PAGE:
|Concentric linear actuator without feedback, opened to show gears. |
This 12 V linear actuator can be used in a variety of heavy-duty applications. The motor has 20:1 reduction gearbox that gives the actuator a dynamic load rating of 110 lbs (50 kg) and a maximum speed of 0.5 in/s (1.3 cm/s), and it is rated to withstand up to 500 lbs when not moving. Limit switches at each end make the actuator easy to control over its full range of motion, and the worm drive ensures that the shaft will hold its position even when unpowered. This version has a 12-inch stroke and a built-in potentiometer for position feedback.
The LD Series of linear actuators by Concentric International (formerly Iowa Export-Import) are 12V DC gearmotors that use a worm drive to move a shaft back and forth along its length. The worm drive ensures that the shaft will hold its position even when unpowered. Two limits switches safely stop the motor at either end of its range, while integrated diodes allow it to reverse direction after reaching a limit point if the supplied voltage is reversed. The actuators are mostly metal, and the entire case is sealed to protect against dust and water (rated IP63).
The Concentric LD series linear actuators are available in a variety of lengths and with optional potentiometers that are linked to the shaft position, for use in feedback systems. Several lengths are also available in two gear ratios: 5:1 and 20:1. The 5:1 versions have lower load ratings—34 lbs dynamic, 450 lbs static—but allow for higher speeds, up to 1.7 in/s. The 20:1 versions are slower—up to 0.5 in/s—but are rated for dynamic loads up to 110 lbs and static loads up to 500 lbs.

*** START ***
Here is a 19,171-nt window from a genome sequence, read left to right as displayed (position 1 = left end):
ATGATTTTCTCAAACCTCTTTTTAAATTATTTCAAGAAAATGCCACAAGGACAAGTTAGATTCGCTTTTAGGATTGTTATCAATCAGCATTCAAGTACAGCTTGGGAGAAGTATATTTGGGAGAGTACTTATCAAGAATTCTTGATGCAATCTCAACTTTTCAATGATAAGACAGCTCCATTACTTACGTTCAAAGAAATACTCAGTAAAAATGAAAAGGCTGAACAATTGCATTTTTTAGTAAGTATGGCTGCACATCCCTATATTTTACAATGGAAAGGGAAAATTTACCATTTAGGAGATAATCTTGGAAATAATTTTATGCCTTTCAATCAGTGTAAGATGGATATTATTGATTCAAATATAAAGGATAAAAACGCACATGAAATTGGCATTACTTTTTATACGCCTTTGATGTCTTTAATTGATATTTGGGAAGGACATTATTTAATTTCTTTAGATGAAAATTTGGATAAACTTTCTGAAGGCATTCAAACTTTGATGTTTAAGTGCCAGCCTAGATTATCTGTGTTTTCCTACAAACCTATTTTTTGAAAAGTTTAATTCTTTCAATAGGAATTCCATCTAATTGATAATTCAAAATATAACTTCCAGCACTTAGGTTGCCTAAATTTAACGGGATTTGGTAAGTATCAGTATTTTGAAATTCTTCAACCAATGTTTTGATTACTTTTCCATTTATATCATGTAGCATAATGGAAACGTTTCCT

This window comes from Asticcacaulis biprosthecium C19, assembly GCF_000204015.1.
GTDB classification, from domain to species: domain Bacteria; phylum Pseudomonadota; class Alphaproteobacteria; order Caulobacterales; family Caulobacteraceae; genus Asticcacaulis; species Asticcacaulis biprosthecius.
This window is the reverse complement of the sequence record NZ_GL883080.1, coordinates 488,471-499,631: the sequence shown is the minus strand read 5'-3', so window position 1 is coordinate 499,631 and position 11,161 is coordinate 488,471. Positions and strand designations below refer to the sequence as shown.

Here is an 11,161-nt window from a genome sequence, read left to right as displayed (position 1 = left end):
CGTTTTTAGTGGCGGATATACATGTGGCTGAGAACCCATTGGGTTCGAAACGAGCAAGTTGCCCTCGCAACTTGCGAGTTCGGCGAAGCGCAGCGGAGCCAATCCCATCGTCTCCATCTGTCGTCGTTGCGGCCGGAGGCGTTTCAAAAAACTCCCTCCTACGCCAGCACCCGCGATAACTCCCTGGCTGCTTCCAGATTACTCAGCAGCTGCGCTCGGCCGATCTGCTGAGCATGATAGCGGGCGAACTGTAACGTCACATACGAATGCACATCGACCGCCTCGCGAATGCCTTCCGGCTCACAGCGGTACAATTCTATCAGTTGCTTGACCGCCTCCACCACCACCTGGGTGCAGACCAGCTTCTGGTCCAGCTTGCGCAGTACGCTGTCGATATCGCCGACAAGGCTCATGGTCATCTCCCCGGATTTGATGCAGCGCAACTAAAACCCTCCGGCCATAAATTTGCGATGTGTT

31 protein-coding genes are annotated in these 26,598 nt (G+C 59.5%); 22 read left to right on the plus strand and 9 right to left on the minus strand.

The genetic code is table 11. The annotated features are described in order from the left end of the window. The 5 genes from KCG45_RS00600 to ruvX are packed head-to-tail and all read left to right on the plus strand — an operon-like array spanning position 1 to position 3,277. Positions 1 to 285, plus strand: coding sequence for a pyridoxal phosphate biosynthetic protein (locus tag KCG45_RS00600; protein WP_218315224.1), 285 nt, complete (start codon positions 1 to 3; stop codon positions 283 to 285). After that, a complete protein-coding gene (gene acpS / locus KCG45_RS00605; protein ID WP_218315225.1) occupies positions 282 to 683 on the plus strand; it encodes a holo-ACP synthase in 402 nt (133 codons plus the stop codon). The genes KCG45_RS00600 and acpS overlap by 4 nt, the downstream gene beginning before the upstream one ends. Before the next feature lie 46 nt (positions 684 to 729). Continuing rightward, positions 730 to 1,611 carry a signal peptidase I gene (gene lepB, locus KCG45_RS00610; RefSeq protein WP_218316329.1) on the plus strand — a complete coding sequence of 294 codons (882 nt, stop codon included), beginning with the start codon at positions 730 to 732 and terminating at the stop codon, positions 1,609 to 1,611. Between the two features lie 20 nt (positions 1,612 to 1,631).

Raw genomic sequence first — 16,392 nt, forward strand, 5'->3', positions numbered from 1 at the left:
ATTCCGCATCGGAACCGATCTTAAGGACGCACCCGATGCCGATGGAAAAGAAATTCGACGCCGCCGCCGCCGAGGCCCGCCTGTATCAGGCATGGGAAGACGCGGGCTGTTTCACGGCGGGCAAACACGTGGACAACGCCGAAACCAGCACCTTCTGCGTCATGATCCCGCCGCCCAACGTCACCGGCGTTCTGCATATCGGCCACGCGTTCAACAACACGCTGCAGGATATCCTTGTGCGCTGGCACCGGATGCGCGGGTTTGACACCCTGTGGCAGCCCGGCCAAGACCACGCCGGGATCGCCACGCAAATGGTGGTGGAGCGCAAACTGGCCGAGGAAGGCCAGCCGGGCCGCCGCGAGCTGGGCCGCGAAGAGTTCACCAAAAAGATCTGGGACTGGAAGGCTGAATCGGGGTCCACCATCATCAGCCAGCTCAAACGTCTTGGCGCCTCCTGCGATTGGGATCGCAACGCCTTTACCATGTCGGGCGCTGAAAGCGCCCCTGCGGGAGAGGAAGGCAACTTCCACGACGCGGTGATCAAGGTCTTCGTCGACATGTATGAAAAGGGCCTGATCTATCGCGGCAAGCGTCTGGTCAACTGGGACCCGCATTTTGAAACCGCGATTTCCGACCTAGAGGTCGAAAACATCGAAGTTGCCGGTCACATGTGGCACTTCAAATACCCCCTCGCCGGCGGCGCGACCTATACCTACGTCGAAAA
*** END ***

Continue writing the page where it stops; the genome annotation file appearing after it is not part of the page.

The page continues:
Mounting brackets are available for attaching the actuators to a structure; two are required for each actuator.
Using the actuator
To test-drive the actuator, simply connect a power source of up to 12 V to the motor leads. Reversing the applied voltage will reverse the direction of motion. A motor controller or motor driver is required for electronic speed and direction control. We recommend our Jrk Motor Controllers for use with the feedback actuators and the Pololu Simple Motor Controller 18v7 for controlling the actuators without feedback, though many of our other motor controllers and motor drivers are capable of powering this actuator.
These actuators have a stall current of 10 A at 12 V, but they will, on average, draw far less than this when used within their load ratings. They draw around 500 mA with no load and can exceed 3 A at their maximum rated dynamic load, so we have found they generally work well with our lower-power jrk 21v3 motor controller with feedback (see the bottom of this page for more information using this controller for closed-loop linear actuator position control). Note, however, that the actuators can briefly draw close to their full stall current when abruptly started or on a sudden change of direction. Such current spikes can be dampened if you take steps to limit the acceleration of the actuator (many of our motor controllers offer optional acceleration limiting).